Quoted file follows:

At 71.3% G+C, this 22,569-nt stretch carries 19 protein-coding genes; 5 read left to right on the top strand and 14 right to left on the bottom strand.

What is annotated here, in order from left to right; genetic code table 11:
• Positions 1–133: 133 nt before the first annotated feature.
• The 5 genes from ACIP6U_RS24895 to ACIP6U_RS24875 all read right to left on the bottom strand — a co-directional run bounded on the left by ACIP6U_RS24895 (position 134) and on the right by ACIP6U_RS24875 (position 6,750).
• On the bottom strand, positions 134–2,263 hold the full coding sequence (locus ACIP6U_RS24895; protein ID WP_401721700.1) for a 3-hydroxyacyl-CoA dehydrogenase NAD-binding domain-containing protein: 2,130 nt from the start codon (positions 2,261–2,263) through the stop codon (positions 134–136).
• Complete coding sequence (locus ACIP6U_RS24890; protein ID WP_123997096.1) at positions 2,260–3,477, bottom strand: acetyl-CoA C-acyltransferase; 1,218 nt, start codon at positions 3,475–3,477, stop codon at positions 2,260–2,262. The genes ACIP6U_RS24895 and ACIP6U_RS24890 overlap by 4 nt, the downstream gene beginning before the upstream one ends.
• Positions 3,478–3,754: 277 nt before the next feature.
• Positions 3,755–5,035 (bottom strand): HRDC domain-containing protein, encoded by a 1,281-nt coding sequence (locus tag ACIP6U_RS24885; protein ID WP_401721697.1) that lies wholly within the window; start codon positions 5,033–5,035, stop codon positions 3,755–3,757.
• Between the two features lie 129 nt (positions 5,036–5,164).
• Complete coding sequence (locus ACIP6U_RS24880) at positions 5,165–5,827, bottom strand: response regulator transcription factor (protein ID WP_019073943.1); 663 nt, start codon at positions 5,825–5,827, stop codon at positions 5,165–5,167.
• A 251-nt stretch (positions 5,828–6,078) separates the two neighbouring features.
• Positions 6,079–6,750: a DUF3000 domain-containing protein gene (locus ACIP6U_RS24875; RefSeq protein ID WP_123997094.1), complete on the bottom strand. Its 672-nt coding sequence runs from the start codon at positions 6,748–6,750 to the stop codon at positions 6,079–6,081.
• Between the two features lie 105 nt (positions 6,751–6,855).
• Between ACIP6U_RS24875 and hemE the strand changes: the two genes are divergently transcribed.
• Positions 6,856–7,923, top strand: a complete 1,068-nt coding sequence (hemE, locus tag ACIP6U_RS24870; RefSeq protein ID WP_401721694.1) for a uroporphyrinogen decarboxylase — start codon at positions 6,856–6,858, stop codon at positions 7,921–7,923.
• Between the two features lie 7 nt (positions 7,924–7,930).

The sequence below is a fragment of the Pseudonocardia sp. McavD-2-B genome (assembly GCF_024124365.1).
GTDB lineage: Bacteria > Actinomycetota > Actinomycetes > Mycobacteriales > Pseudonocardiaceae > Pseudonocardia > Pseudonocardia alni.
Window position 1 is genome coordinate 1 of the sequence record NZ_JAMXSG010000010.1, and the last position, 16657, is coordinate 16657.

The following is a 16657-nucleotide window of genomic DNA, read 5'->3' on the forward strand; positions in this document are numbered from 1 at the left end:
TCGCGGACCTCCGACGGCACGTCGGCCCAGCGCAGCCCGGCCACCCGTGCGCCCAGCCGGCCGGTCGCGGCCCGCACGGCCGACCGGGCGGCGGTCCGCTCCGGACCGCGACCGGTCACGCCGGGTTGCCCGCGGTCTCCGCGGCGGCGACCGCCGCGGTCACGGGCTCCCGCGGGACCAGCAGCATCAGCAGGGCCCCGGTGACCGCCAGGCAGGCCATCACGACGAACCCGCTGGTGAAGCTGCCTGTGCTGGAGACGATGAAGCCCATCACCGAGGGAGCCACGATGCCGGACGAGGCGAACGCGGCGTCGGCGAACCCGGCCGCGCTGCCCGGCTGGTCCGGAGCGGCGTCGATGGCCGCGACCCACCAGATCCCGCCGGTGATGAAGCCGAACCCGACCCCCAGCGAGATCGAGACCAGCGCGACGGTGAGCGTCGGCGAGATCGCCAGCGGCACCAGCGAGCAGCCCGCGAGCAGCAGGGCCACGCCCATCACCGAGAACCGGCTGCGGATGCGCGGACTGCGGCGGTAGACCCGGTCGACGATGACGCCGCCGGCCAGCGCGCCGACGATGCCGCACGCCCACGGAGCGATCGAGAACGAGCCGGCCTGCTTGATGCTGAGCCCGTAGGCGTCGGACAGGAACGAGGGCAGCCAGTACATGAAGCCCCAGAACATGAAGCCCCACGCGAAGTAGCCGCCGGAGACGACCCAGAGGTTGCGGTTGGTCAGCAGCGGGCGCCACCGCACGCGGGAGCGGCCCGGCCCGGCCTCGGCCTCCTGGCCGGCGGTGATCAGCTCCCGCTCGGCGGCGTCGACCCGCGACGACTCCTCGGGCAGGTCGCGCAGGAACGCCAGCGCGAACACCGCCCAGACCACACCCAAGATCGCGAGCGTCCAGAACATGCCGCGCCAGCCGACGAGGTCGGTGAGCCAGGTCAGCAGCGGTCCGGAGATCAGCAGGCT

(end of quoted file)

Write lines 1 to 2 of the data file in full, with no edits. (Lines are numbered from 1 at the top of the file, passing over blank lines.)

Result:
At 71.3% G+C, this 22,569-nt stretch carries 19 protein-coding genes; 5 read left to right on the top strand and 14 right to left on the bottom strand.

What is annotated here, in order from left to right; genetic code table 11: